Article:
This makes searching through leaky Amazon Web Services servers much easier.
Contractors, governments, and telecom giants have all previously left data on exposed Amazon Web Services (AWS) servers, meaning anyone can access them without a username or password. Now, a search engine makes combing through leaky AWS datasets that much easier. Think of it as a barebones Google, but for info that the owners may have mistakenly published to the world.
“The purpose of the project is to increase the awareness on bucket security, too many companies was [sic] hit for having wrong permissions on buckets in the last years,” one of the anonymous developers of the service, called BuckHacker, told Motherboard in an email.
The search engine is specifically focused on Amazon’s Simple Storage Service (S3), and S3 servers known as buckets. Users can search either by bucket name—which may typically include the name of the company or organization using the server—or by filename. The service is basic, but largely functional: the developer explained it collects bucket names, grabs the bucket’s index page, parses the results and stores it in a database for others to search.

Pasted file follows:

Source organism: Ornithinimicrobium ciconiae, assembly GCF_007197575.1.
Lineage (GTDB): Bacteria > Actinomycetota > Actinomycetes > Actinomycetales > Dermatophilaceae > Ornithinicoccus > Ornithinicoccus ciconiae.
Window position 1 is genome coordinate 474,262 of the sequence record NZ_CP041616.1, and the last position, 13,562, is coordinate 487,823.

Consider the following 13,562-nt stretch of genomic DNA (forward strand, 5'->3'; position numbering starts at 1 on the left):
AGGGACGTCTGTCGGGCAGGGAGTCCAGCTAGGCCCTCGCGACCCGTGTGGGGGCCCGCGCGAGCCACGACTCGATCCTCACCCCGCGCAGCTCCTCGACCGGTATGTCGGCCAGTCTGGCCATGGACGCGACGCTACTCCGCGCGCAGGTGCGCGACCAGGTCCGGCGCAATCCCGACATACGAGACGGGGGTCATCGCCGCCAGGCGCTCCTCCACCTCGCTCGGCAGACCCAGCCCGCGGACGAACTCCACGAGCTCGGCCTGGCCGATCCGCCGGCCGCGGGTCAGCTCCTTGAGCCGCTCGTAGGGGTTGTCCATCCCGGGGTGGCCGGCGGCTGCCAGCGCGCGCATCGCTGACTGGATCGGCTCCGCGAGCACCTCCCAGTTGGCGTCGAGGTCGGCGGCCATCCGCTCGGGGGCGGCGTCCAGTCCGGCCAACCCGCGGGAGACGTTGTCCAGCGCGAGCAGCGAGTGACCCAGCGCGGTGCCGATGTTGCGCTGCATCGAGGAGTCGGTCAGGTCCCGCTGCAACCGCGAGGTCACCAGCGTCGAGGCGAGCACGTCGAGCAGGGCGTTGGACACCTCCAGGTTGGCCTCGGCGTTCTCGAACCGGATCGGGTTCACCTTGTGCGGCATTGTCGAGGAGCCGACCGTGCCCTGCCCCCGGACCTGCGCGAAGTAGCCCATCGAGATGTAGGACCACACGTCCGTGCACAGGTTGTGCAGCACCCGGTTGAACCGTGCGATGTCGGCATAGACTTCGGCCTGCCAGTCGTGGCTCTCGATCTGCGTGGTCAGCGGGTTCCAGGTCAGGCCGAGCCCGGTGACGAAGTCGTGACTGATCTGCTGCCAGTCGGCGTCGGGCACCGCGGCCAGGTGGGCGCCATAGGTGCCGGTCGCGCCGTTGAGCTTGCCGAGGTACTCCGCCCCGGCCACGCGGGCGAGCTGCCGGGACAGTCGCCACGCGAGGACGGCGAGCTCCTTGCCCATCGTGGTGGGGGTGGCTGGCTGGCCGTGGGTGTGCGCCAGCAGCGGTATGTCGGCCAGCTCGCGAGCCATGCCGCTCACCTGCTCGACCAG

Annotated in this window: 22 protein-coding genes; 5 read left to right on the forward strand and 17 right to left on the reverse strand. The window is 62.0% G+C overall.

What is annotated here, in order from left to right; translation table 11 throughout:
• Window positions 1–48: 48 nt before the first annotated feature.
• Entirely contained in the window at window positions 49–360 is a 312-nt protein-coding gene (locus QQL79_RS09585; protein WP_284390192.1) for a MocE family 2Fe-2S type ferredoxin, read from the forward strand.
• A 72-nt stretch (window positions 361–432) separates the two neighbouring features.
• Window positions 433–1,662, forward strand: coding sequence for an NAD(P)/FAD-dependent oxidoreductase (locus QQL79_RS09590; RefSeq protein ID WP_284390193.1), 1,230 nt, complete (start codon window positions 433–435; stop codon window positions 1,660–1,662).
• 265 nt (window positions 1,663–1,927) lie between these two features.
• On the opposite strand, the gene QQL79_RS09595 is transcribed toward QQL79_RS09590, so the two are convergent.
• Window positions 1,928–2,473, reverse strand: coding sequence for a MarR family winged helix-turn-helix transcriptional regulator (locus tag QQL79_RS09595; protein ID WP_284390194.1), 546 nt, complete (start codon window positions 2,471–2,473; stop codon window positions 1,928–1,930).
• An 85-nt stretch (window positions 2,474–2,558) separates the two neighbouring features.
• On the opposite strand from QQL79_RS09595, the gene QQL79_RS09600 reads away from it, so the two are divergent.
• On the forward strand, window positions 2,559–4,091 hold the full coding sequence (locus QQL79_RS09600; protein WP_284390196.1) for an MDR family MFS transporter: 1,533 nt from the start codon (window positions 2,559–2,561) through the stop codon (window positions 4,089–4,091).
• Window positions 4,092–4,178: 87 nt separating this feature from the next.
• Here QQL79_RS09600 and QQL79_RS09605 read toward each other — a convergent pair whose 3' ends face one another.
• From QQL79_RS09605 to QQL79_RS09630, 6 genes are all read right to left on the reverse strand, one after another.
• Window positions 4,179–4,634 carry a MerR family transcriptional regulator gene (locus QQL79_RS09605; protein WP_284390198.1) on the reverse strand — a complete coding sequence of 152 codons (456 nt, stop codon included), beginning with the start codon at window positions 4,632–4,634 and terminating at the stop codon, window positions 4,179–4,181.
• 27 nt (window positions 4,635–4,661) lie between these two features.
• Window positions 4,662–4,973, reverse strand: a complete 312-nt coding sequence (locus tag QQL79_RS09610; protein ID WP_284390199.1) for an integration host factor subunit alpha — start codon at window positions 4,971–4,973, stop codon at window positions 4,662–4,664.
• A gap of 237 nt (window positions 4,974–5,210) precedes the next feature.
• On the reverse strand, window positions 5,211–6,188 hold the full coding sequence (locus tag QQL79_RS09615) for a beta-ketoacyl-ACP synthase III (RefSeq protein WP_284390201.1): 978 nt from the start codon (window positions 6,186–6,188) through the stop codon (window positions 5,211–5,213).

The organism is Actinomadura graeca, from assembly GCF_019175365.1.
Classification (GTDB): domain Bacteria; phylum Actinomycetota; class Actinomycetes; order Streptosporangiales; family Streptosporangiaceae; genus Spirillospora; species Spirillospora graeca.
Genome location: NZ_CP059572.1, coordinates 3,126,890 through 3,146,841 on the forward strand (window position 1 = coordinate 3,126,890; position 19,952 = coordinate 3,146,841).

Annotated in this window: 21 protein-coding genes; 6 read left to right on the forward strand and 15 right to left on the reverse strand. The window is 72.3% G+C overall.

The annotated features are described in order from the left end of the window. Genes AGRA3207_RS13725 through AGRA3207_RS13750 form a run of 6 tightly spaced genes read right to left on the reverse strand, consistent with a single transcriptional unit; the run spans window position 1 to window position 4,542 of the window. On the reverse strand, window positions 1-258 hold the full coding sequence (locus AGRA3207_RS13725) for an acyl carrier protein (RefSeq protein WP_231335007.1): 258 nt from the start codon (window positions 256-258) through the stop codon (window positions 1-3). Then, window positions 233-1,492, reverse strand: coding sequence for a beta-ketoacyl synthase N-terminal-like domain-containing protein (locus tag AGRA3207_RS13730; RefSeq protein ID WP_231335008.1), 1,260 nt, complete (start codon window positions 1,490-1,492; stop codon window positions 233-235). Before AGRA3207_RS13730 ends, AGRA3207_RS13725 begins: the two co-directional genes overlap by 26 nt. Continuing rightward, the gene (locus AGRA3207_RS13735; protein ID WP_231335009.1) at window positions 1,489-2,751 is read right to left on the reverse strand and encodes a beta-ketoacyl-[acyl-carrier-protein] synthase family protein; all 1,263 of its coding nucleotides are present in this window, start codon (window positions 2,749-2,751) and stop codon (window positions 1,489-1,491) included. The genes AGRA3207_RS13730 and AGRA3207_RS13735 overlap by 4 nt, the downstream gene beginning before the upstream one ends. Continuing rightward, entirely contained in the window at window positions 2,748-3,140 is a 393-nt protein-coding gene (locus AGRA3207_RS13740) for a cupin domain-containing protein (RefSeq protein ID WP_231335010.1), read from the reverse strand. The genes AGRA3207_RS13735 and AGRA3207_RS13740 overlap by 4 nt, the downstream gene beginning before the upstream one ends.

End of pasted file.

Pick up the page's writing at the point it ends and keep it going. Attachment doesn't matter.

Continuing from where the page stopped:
“The project is still in a really super alpha stage (there are several bugs at the moment that we try to fix),” the BuckHacker developer added. “I was sharing the project privately with some friends but unfortunately then we go public before the time. Actually we are even thinking to shutdown it because is quite unstable.”
Shortly before publication, the BuckHacker Twitter account announced that the service was going "offline for maintenance."
Motherboard confirmed the search engine works, in at least some cases, by successfully looking up a server Motherboard knew to be exposed at the time of writing.
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Digging through S3 buckets certainly isn’t new. Chris Vickery, director of cyber risk research at security firm UpGuard, has cornered something of a niche for himself by regularly finding noteworthy datasets in exposed buckets. According to research published in September 2017, some 7 percent of S3 servers may be exposed.
And tools already exist for quickly grinding through leaky Amazon servers: ‘AWSBucketDump’ “is a tool to quickly enumerate AWS S3 buckets to look for loot,” the project’s Github page reads. As the BuckHacker administrator pointed out, you can also find some exposed buckets with a specific Google search.
But BuckHacker is the most accessible way to search buckets yet, with no command line or really any other tech experience required.
BuckHacker doesn’t only return results for exposed servers. It also includes entries labelled as “Access Denied”, and “The specified bucket does not exist,” meaning, obviously, you can’t simply go access whatever data they contain. But it may still be useful for scoping out whether a target is using S3 at all.
Amazon did not respond to a request for comment.